How many times have we heard that we are all in this together, staying apart to stay together? We are all in this lockdown together: curfews, one-hour exercise limits, permits for this and that, travel limits and working from home. But not for Mr Peter Smith, CEO of Port Phillip Council, he’s experiencing it all second hand.
Can our CEO fully comprehend the local situation from Adelaide?
#3 Big decisions are being made right now
Just six weeks ago a draft Council budget was released. It included a substantial response to COVID. Since then a State of Disaster has been called and the local economic situation has changed even more dramatically than anticipated. Important decisions, with real consequences are being made by council officers right now.
Can Mr Smith fully understand the local impact of the second ongoing lockdown?
#4 We are paying for leadership.
The Port Phillip CEO is paid around $400K per annum. He heads a leadership team with salaries more than $10M pa.
Can his leadership be effective from Adelaide? Is remote leadership appropriate in a State of Disaster?
Here are our questions submitted on Wednesday 5 August.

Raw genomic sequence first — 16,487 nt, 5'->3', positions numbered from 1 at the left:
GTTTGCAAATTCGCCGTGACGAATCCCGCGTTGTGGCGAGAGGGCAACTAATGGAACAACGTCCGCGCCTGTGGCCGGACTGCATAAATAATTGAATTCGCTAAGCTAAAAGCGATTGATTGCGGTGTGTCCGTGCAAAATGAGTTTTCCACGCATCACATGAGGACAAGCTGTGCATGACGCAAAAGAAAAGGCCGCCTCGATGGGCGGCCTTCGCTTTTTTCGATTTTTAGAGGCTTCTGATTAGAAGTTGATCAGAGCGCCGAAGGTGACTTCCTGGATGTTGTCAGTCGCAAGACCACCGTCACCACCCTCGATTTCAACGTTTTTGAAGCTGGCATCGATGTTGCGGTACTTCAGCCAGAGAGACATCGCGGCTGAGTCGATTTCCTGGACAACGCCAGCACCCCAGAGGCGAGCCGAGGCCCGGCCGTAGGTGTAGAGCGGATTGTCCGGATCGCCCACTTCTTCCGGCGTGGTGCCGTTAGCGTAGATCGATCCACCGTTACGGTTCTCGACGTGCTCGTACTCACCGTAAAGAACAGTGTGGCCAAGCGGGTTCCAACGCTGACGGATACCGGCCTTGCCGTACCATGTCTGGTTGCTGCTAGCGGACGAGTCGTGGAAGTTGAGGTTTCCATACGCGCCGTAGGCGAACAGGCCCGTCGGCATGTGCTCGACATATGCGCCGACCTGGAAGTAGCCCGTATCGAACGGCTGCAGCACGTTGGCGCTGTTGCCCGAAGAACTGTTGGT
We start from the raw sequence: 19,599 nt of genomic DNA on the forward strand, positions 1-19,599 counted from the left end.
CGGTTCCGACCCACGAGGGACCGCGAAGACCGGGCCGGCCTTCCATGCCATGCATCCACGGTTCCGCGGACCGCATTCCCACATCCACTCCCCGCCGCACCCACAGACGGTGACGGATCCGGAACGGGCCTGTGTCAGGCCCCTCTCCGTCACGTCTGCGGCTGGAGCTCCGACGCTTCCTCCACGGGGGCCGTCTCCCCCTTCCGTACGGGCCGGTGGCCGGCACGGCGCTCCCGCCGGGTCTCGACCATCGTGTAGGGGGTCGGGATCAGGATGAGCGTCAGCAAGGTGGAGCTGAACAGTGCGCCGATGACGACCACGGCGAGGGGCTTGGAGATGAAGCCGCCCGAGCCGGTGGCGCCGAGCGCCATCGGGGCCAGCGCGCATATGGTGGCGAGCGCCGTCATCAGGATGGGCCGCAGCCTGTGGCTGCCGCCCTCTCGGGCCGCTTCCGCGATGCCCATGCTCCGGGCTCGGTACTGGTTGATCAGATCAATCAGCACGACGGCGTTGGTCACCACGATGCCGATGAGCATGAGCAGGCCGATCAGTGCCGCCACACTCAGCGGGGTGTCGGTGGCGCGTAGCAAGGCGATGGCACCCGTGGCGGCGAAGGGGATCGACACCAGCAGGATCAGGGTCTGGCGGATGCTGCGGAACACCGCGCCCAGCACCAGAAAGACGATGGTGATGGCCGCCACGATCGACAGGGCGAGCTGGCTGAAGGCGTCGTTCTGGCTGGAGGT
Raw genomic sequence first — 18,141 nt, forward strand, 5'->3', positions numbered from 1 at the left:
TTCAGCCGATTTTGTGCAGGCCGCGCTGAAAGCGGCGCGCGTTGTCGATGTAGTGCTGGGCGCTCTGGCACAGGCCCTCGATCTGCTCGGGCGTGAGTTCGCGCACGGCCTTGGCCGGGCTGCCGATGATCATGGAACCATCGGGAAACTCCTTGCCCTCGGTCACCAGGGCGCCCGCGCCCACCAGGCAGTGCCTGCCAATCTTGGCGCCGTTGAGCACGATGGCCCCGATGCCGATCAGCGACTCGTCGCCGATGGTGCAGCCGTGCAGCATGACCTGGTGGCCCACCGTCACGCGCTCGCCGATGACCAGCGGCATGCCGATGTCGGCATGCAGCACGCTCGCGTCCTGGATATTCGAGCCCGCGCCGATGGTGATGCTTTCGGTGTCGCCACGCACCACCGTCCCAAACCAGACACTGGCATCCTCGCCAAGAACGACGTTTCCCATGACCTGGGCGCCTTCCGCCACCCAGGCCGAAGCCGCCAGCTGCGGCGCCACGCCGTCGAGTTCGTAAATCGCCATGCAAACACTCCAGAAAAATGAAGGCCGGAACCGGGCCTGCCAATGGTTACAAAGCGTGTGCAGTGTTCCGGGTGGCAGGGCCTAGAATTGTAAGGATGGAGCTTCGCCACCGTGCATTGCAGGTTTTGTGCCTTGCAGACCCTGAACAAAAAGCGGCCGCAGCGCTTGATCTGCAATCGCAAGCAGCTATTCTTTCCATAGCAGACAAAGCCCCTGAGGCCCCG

Since the first declaration of state of emergency,
please provide dates for leave granted to CEO Peter Smith (including all forms of leave)
In the same period, can you please indicate the days where CEO Peter Smith was working remotely
Please specify the dates when the remote location was interstate or outside of Melbourne.
Please specify when CEO Peter Smith will be returning to Melbourne to work.
Please specify the decision process about granting this leave and the timing of the return.
Council response given to the Council meeting 5 August (in full)
Mayor Bernadene Voss offered this explanation at last Wednesday’s Council meeting:
“The CEO has resided in Melbourne since the beginning of his tenure at the City of Port Phillip. He has retained his family residence in South Australia as a residence for his adult children and currently his wife, who has returned from living in Melbourne with the CEO, to care for the family during this pandemic.